Director Richard Linklater's life-affirming Before trilogy is the Lord of the Rings of the art-house experience, the Toy Story of the American indie movement (I say American because we can't exclude Krzysztof Kieslowski's wonderful Three Colors trilogy). In another way, it's the fictional equivalent of Michael Apted's Up documentary series, which has tracked a group of Brits every seven years to see how their lives are proceeding (the series began with 1964's 7 Up and has continued through this year's 56 Up).
Yet all comparisons are ultimately academic, as this is a series that beautifully stands on its own.
The project began with 1995's Before Sunrise: Written by Linklater and Kim Krizan, it tells of a chance encounter between a young American named Jesse (Ethan Hawke) and a young Frenchwoman named Celine (Julie Delpy), who become acquainted while traveling by train in Europe and decide to spend their final hours together in Vienna before heading in different directions. Nine years later, the gang returned for 2004's Before Sunset, with Hawke and Delpy not only reprising their roles but also writing the screenplay with Linklater and Krizan (the quartet received an Oscar nomination for their joint effort).
This time, the setting is Paris, as Celine and Jesse see each other for the first time since Vienna and must decide whether to grab this second chance at love. The note-perfect ending, one of the best fade-outs of its decade, was ambiguous, but with the new release of Before Midnight, we now know how things panned out. Jesse and Celine did decide to remain together, and in the nine years since, they've settled down in Paris and produced twin daughters. As we join them again, they're vacationing in Greece, but despite the idyllic setting and the group of friends they've made, not everything is perfect. Jesse misses his son from his former marriage; the boy's living in Chicago with his mother, and although Jesse never comes out and says it, Celine senses that he's expecting her to agree to move the whole family to the Windy City just so he can see his son every other weekend. Never mind that they'd have to deal constantly with Jesse's ex, who hates them both - Celine isn't prepared to not only uproot the girls but also possibly miss out on a promising new job.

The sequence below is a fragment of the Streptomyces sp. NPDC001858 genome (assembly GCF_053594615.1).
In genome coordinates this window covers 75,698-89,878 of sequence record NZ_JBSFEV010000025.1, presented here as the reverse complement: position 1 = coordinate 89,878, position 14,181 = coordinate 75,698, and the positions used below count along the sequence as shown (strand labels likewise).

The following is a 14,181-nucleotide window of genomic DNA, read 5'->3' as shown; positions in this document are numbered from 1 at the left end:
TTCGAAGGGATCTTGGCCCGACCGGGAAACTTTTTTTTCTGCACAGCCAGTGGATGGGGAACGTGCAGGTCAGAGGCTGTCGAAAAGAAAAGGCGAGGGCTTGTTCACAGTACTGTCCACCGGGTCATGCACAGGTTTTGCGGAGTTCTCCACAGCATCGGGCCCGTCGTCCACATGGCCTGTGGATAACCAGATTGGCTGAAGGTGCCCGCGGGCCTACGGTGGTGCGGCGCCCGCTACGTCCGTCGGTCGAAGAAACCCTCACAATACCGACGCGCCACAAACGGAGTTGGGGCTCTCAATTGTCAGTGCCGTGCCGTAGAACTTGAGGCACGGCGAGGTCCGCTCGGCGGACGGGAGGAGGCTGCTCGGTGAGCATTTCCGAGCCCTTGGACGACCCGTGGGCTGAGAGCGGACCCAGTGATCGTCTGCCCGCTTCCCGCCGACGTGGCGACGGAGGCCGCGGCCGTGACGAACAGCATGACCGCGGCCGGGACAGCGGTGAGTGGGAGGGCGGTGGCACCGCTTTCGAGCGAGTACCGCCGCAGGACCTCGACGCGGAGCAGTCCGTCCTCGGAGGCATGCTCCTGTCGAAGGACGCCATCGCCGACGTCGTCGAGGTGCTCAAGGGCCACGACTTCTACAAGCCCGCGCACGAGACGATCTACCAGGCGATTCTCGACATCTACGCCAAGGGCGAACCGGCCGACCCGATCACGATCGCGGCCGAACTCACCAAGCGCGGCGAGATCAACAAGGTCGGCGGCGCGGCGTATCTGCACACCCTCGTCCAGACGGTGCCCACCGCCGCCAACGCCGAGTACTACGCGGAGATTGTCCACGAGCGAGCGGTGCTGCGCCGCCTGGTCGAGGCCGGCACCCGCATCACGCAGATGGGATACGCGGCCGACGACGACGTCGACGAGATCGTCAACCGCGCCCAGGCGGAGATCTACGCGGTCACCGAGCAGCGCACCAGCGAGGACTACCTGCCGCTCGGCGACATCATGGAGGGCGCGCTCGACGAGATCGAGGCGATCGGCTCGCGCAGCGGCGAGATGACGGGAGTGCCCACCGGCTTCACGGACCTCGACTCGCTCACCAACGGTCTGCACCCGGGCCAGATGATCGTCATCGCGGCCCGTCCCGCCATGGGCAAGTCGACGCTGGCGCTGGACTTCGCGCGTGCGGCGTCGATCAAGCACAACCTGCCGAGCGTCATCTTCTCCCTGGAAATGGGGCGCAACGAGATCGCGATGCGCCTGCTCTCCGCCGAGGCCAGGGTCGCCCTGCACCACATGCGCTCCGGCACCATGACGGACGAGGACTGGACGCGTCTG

The bulk of the dramatic tension doesn't come until late in the picture: Initially, the focus is on the couple as they relate to their children and to the big-hearted folks who have invited them into their home for relaxation and conversation. There's a superb sequence set around a dinner table (outdoors, of course), and the dialogue is so fresh and invigorating that the scene proves to be as exciting as any action set-piece involving costumed heroes (or if we're talking about Man of Steel, more exciting). Linklater, Hawke and Delpy again share scripting duties (Krizan is MIA this time around), and the actors' involvement doubtless led to much of the seemingly improvised nature of the chats. Despite any dressing provided by the locales or the supporting characters, this series has always been exclusively about Jesse and Celine, so it's no surprise that everything and everyone else eventually drops out of the picture, leaving the couple to engage each other one-on-one. There's wooing and whining, and flirting and fighting.
Both parties are right, both parties are wrong. It's a beautifully sustained piece of cinema, raw and authentic and emotional, and if the movie ends just a bit too abruptly ... well, there's always the possibility of another visit in 2022.